Staff at LVS Hassocks sensitively and expertly help students navigate this period of their lives through a collaborative approach which sees education, residential and therapy teams working together with local authorities and students’ families. This approach produces individualised and strength-based transition plans, giving students the chance to build and practice self-advocacy and communication skills and develop a range of independence skills.
Part of the process of handling the transition to adolescence at LVS Hassocks is for weekly residential students to move in to the Independent Living Area. For older students who are ready to take more responsibility for themselves and their living environment, it helps prepare them for life beyond the school. The strategy ensures they have the necessary skills to realise their potential and become confident, independent individuals at a time when they are becoming ready to take more control of their lives and demonstrate their responsibility.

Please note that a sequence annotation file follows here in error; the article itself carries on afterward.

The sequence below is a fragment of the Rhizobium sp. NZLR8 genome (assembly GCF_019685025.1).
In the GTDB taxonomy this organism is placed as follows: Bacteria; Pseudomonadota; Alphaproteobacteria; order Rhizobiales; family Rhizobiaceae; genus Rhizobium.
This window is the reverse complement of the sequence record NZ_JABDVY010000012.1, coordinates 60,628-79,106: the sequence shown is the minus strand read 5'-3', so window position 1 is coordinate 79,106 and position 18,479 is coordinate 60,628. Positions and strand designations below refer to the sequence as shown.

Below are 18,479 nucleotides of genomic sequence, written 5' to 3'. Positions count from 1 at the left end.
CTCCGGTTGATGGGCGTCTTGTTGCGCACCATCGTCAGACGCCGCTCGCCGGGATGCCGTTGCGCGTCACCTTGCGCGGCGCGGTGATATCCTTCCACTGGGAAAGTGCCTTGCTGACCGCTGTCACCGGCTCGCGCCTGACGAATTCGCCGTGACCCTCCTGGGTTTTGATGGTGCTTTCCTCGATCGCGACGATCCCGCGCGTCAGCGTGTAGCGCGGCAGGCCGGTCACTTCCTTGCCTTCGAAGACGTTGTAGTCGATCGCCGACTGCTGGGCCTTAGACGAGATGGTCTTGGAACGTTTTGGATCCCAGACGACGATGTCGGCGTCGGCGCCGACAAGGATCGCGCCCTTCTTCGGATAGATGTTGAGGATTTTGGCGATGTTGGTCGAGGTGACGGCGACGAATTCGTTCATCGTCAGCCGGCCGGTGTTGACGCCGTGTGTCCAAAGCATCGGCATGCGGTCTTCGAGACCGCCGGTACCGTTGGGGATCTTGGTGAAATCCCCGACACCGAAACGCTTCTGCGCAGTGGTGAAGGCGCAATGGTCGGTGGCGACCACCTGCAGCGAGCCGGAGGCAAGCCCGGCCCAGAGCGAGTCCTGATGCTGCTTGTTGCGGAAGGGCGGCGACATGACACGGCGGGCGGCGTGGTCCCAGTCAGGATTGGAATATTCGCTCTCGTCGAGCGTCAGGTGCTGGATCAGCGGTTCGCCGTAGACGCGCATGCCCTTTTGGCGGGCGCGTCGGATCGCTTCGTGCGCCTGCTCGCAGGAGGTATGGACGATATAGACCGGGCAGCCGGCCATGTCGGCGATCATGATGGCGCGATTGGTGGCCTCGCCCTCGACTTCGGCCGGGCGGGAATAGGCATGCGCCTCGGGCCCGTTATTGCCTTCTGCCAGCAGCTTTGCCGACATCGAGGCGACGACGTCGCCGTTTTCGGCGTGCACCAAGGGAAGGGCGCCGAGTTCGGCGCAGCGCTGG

Sam has made huge progress with developing his independence skills since moving to the ILA at LVS Hassocks. With support he has learned to cook meals for himself and the group, does his own laundry and cleaning and makes himself breakfast each morning. He is now learning to fold his clothes and keep them neat and tidy. Sam is incredibly proud of his achievements and staff have watched his skills, confidence and self-esteem grow – crucial areas of progress to help young people navigate adolescence successfully and embrace the changes it brings.
Marie Spence, LVS Hassocks’ Transitions Co-ordinator, said: “Our expertise in handling the transition to adolescence helps our students with autism take the changes in their stride and develop successfully. My advice would be to start thinking about transitions early, prepare for change and focus on a student’s strengths to build their confidence whilst accessing new environments so they can develop and learn new skills. Becoming more independent is a key aspect of adolescence and should be encouraged and developed.”